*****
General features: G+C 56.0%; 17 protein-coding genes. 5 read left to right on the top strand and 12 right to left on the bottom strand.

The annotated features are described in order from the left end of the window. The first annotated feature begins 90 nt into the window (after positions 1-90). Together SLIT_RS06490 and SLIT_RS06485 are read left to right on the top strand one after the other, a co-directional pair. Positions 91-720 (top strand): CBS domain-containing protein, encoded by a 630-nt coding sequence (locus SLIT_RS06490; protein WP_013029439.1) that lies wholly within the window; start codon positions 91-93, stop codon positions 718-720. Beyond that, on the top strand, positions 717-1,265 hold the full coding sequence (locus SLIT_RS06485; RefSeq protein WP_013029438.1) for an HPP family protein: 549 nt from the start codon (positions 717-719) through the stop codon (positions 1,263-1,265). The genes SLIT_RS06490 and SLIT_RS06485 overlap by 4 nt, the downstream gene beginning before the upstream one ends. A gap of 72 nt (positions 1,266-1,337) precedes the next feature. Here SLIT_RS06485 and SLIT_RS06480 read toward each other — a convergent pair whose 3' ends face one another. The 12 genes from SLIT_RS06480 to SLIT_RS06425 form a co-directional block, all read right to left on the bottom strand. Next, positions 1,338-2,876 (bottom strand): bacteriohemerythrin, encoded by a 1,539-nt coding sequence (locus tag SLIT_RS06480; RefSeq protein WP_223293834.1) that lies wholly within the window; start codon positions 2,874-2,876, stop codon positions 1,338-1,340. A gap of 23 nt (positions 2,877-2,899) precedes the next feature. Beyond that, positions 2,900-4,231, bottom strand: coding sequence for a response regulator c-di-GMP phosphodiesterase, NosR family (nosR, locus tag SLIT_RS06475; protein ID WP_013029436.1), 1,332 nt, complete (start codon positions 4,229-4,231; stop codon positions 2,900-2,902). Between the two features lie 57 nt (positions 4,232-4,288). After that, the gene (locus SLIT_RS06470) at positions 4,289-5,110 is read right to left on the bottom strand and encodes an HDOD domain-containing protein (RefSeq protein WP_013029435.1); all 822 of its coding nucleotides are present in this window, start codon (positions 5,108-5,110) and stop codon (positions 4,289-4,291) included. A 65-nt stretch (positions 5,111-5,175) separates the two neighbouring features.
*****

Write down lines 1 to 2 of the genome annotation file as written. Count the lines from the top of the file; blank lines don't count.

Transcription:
General features: G+C 56.0%; 17 protein-coding genes. 5 read left to right on the top strand and 12 right to left on the bottom strand.

The annotated features are described in order from the left end of the window. The first annotated feature begins 90 nt into the window (after positions 1-90). Together SLIT_RS06490 and SLIT_RS06485 are read left to right on the top strand one after the other, a co-directional pair. Positions 91-720 (top strand): CBS domain-containing protein, encoded by a 630-nt coding sequence (locus SLIT_RS06490; protein WP_013029439.1) that lies wholly within the window; start codon positions 91-93, stop codon positions 718-720. Beyond that, on the top strand, positions 717-1,265 hold the full coding sequence (locus SLIT_RS06485; RefSeq protein WP_013029438.1) for an HPP family protein: 549 nt from the start codon (positions 717-719) through the stop codon (positions 1,263-1,265). The genes SLIT_RS06490 and SLIT_RS06485 overlap by 4 nt, the downstream gene beginning before the upstream one ends. A gap of 72 nt (positions 1,266-1,337) precedes the next feature. Here SLIT_RS06485 and SLIT_RS06480 read toward each other — a convergent pair whose 3' ends face one another. The 12 genes from SLIT_RS06480 to SLIT_RS06425 form a co-directional block, all read right to left on the bottom strand. Next, positions 1,338-2,876 (bottom strand): bacteriohemerythrin, encoded by a 1,539-nt coding sequence (locus tag SLIT_RS06480; RefSeq protein WP_223293834.1) that lies wholly within the window; start codon positions 2,874-2,876, stop codon positions 1,338-1,340. A gap of 23 nt (positions 2,877-2,899) precedes the next feature. Beyond that, positions 2,900-4,231, bottom strand: coding sequence for a response regulator c-di-GMP phosphodiesterase, NosR family (nosR, locus tag SLIT_RS06475; protein ID WP_013029436.1), 1,332 nt, complete (start codon positions 4,229-4,231; stop codon positions 2,900-2,902). Between the two features lie 57 nt (positions 4,232-4,288). After that, the gene (locus SLIT_RS06470) at positions 4,289-5,110 is read right to left on the bottom strand and encodes an HDOD domain-containing protein (RefSeq protein WP_013029435.1); all 822 of its coding nucleotides are present in this window, start codon (positions 5,108-5,110) and stop codon (positions 4,289-4,291) included. A 65-nt stretch (positions 5,111-5,175) separates the two neighbouring features.